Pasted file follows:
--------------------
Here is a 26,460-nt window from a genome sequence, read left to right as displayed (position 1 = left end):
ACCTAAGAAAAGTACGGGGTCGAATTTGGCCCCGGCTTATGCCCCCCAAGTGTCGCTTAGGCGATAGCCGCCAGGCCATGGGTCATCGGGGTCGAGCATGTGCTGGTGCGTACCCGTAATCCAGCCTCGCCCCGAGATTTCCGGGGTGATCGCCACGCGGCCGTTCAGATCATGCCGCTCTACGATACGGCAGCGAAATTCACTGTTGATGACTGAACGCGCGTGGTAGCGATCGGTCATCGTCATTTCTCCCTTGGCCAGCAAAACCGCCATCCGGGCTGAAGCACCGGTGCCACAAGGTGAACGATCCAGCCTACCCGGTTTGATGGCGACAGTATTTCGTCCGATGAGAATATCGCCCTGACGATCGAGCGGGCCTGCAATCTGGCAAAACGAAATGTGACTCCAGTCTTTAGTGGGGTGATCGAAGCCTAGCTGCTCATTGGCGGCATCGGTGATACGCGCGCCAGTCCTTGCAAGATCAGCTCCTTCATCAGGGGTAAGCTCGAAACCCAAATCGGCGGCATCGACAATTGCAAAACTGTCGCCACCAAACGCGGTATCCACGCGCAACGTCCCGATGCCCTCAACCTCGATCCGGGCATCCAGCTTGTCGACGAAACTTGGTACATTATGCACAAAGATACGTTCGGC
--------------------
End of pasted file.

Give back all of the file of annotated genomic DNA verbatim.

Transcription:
Here is a 26,460-nt window from a genome sequence, read left to right as displayed (position 1 = left end):
ACCTAAGAAAAGTACGGGGTCGAATTTGGCCCCGGCTTATGCCCCCCAAGTGTCGCTTAGGCGATAGCCGCCAGGCCATGGGTCATCGGGGTCGAGCATGTGCTGGTGCGTACCCGTAATCCAGCCTCGCCCCGAGATTTCCGGGGTGATCGCCACGCGGCCGTTCAGATCATGCCGCTCTACGATACGGCAGCGAAATTCACTGTTGATGACTGAACGCGCGTGGTAGCGATCGGTCATCGTCATTTCTCCCTTGGCCAGCAAAACCGCCATCCGGGCTGAAGCACCGGTGCCACAAGGTGAACGATCCAGCCTACCCGGTTTGATGGCGACAGTATTTCGTCCGATGAGAATATCGCCCTGACGATCGAGCGGGCCTGCAATCTGGCAAAACGAAATGTGACTCCAGTCTTTAGTGGGGTGATCGAAGCCTAGCTGCTCATTGGCGGCATCGGTGATACGCGCGCCAGTCCTTGCAAGATCAGCTCCTTCATCAGGGGTAAGCTCGAAACCCAAATCGGCGGCATCGACAATTGCAAAACTGTCGCCACCAAACGCGGTATCCACGCGCAACGTCCCGATGCCCTCAACCTCGATCCGGGCATCCAGCTTGTCGACGAAACTTGGTACATTATGCACAAAGATACGTTCGGC